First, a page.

The probability of collision for aircraft using GPS could be reduced if pilots used the area navigation (RNAV) capabilities of GPS to avoid high traffic routes, either by flying at an off-set distance from the centre line of these routes or by creating their own routes. Although TC has taken some action in this regard (see Transport Canada Action), the action is limited in scope and short term in nature. Given the increasing use of GPS, and the increased potential for mid-air collision associated with its use, the TSB recommends that:
The Department of Transport expedite the development and implementation of safe separation procedures for the use of GPS in navigation. (A96-04)
Transport Canada's Response:
Transport Canada (TC) is very active on all GPS-related issues, including its safe usage in navigation; however, TC considers that the introduction of GPS does not require any change to current rules and procedures regarding aircraft separation. In VFR operations, there is no rule that requires pilots to follow specific tracks. Some pilots follow airways or air routes anchored by traditional ground aids while VFR, but GPS offers the chance to use any point-to-point route. This offers more routes if everyone uses GPS. When departing from an airport, a VFR pilot using GPS will generally take up a direct course to destination at some point after takeoff. This point may be different on each flight, depending on wind, runway in use, traffic, and aircraft performance. This automatically creates an offset. Since all RNAV systems allow aircraft to be flown on essentially random tracks, it is difficult to envision a separation criterion which would be more effective than that already provided for these systems. Once at cruise altitude, even when on the same track, separation is assured by flying at an altitude appropriate to direction of flight.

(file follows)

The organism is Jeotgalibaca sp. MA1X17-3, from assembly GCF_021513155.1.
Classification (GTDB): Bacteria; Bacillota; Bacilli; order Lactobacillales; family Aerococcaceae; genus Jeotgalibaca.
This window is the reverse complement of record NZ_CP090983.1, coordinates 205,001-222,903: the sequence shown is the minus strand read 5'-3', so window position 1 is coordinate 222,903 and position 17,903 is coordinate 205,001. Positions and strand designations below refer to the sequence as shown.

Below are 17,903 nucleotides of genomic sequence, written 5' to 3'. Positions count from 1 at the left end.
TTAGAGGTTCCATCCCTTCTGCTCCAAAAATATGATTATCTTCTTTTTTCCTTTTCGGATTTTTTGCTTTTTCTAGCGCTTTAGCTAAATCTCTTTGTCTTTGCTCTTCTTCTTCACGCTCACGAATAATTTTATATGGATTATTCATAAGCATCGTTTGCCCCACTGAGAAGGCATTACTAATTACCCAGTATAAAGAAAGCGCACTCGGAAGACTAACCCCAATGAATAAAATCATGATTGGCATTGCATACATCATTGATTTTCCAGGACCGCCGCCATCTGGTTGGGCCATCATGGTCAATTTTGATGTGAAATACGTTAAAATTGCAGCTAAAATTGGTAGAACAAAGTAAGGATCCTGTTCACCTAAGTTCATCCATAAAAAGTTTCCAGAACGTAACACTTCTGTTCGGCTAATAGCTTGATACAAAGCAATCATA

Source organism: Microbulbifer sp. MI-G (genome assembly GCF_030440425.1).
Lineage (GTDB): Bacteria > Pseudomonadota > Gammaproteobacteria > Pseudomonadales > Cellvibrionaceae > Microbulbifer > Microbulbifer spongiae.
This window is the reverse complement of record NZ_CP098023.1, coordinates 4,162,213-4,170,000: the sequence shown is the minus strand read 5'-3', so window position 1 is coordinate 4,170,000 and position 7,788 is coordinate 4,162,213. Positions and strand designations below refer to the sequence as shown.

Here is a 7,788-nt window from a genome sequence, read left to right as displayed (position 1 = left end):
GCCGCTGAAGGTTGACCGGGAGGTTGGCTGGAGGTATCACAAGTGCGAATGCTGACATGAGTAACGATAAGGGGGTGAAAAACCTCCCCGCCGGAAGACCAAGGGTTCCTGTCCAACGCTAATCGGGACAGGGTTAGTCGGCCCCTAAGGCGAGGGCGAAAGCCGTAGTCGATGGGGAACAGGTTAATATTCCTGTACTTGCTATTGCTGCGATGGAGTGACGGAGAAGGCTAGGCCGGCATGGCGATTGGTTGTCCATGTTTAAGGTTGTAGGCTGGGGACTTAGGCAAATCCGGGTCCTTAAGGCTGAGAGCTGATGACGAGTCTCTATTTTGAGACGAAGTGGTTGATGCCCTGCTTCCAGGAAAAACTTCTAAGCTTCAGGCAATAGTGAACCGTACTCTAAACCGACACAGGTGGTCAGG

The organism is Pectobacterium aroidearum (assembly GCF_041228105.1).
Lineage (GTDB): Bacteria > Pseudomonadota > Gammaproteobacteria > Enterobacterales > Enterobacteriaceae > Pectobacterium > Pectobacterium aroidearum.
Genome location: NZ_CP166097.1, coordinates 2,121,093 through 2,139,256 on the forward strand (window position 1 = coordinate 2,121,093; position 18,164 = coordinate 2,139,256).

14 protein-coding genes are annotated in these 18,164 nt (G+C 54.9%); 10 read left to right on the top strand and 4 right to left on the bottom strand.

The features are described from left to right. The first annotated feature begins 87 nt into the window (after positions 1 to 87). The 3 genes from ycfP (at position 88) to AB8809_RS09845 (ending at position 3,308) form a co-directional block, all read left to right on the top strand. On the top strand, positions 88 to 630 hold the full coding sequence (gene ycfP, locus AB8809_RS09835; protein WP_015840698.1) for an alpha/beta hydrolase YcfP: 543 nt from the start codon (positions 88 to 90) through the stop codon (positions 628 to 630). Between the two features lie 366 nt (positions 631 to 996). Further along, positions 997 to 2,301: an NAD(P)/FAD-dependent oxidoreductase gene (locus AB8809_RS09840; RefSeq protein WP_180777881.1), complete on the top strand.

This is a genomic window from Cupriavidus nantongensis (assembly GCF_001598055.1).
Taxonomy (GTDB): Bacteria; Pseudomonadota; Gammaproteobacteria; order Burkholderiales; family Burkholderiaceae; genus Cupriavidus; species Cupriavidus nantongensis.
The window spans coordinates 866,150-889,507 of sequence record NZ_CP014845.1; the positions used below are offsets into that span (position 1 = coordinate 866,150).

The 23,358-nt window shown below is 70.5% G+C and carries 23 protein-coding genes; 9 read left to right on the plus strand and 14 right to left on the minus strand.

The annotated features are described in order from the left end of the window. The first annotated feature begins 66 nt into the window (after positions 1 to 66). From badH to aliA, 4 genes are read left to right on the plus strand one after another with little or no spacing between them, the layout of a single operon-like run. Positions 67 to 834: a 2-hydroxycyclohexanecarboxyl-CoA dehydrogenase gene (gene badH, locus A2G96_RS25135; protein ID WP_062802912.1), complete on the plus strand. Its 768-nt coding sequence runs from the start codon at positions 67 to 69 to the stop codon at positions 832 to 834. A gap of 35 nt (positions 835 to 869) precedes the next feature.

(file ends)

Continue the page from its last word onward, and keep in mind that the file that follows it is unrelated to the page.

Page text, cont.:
In IFR operations, air traffic control service ensures separation regardless of the navigation guidance being used. The key to avoiding collisions near airports like Sioux Lookout, where there is a mix of IFR and VFR aircraft, is communications. While arriving and departing, pilots have not reached opposite direction cruise altitudes, so they must be extremely vigilant. GPS makes communications more effective because it provides pilots with more accurate position, speed, and ETA information than is possible with traditional aids. Regardless of the precision of the guidance used by the pilot, it is critical, particularly when in the vicinity of an uncontrolled airport, to communicate position and intentions.
A Satellite Navigation Program Office (SNPO) has been established to work on issues specific to GPS. Current issues of concern and study include the human factors aspects of the GPS avionics, particularly during approach operations, the reliability of the avionics data base and electromagnetic interference. The SNPO regularly updates A.I.P. Canada, writes safety articles, publishes its own newsletter and has recently prepared a notice for the Canada Air Pilot, in each case advising pilots how to use GPS safely.